When my youngest was just over a year old and not yet walking, I was at a child’s birthday party around a pond. I sat her to play on a blanket. Her back was to me, and, after a while, a little girl ran over to me and said something was wrong with my baby.
My baby’s eyes were watering terribly. Before long, she seemed to have trouble breathing. A woman I had just met drove me and the baby to the ER. I sat in the backseat, talking to my littlest, hearing my voice speaking quietly, as if I was dividing in two. I knew I was terribly afraid, because I wasn’t panicking.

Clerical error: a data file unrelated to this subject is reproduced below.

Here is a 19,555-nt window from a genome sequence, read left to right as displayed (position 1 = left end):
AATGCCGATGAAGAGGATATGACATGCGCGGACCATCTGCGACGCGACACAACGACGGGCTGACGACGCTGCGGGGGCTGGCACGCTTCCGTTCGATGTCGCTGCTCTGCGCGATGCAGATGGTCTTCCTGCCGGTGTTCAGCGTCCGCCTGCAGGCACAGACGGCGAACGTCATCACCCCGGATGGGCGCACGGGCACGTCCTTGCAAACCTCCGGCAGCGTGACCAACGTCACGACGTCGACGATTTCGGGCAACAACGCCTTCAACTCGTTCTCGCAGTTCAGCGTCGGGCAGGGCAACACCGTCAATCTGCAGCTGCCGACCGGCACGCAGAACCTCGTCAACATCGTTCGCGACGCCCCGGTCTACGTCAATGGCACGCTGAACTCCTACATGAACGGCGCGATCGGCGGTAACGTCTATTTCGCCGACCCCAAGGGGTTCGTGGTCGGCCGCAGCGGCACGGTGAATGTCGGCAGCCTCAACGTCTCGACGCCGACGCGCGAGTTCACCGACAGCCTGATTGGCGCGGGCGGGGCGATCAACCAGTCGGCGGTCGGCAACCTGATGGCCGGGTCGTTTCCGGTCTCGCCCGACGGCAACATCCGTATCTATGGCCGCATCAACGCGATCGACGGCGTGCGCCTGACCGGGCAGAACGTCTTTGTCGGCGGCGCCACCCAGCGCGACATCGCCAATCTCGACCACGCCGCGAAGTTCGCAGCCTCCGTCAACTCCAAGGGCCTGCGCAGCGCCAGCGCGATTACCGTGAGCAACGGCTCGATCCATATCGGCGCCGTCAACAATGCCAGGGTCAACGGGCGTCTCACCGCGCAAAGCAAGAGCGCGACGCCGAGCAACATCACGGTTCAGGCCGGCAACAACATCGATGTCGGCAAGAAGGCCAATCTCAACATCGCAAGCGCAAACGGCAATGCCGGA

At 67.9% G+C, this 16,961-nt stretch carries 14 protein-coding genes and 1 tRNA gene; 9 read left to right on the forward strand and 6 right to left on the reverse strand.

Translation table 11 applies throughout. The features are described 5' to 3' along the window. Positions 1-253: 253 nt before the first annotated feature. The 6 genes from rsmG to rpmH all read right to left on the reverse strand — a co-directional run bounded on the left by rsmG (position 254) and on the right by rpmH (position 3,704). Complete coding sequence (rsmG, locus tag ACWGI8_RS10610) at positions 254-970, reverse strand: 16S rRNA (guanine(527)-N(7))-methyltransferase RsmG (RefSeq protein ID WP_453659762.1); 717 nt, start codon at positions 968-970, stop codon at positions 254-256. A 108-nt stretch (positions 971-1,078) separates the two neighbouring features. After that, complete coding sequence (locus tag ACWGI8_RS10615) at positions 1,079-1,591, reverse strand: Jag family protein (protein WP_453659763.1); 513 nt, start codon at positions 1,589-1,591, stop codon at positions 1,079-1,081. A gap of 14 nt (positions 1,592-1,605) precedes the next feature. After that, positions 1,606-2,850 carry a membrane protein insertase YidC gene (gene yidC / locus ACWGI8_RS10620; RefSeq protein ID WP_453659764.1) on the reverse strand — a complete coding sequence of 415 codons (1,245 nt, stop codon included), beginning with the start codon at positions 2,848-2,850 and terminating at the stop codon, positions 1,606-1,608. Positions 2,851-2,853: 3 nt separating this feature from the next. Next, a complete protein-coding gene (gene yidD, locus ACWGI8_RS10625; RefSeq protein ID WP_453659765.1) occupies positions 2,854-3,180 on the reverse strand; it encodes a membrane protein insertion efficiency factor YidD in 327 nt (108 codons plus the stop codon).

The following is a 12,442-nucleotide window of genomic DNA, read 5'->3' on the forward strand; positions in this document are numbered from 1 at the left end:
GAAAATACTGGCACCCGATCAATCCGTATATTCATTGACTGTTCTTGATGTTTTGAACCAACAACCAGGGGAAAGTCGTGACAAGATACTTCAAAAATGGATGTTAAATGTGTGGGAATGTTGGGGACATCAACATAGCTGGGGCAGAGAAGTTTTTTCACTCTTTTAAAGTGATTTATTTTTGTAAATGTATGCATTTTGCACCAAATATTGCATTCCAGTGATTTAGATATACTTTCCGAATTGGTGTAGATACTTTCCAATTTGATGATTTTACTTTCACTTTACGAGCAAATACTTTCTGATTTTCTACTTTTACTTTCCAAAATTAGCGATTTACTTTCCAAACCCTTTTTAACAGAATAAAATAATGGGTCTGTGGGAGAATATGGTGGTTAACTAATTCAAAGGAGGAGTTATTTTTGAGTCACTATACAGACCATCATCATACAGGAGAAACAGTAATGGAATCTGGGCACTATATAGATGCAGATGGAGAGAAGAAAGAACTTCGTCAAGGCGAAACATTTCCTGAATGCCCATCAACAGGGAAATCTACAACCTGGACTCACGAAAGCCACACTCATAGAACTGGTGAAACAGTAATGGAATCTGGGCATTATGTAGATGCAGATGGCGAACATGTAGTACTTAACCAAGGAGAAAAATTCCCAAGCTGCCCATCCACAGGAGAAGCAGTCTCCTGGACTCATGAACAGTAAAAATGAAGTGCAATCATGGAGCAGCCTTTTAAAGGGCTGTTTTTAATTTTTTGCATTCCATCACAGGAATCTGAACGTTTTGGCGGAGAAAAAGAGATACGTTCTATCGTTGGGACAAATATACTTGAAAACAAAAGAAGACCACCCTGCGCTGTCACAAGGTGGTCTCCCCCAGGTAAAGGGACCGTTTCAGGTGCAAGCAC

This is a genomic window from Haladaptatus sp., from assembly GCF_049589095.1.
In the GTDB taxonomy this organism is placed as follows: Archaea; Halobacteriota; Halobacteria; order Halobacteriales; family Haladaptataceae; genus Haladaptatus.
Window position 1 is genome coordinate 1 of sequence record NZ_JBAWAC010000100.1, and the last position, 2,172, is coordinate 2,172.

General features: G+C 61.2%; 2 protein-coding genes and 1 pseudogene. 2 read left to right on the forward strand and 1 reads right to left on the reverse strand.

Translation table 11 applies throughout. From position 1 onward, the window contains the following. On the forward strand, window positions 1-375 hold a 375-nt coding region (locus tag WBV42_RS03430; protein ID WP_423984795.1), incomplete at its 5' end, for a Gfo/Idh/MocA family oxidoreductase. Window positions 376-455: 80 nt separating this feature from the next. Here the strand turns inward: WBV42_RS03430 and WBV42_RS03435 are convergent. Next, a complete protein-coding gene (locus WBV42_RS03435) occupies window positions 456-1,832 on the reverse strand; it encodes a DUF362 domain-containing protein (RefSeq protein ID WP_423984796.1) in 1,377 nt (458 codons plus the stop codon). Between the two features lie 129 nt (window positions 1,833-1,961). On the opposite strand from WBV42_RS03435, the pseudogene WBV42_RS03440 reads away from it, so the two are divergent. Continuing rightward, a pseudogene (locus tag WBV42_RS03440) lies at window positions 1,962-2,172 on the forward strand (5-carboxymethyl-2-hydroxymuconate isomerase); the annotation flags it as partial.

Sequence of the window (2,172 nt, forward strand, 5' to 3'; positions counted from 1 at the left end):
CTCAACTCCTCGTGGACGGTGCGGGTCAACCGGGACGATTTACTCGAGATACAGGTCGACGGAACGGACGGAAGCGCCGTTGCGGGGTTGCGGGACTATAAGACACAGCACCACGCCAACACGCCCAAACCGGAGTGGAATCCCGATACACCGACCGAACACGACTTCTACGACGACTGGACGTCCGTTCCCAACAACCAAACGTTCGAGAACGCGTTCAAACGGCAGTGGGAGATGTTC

By the time we had reached the ER, whatever bothered her had passed. Although I had her tested for multiple allergies, this event never occurred. But for the rest of the summer, I felt as though a knife had sliced over me, shearing off some essential part of me.
The pandemic has changed all of us — both over a year, and in smaller, sharper pieces, as in my family’s recent case. The New York Times shares stories today of new lives emerging, reshaping and reforming. Of lives going on.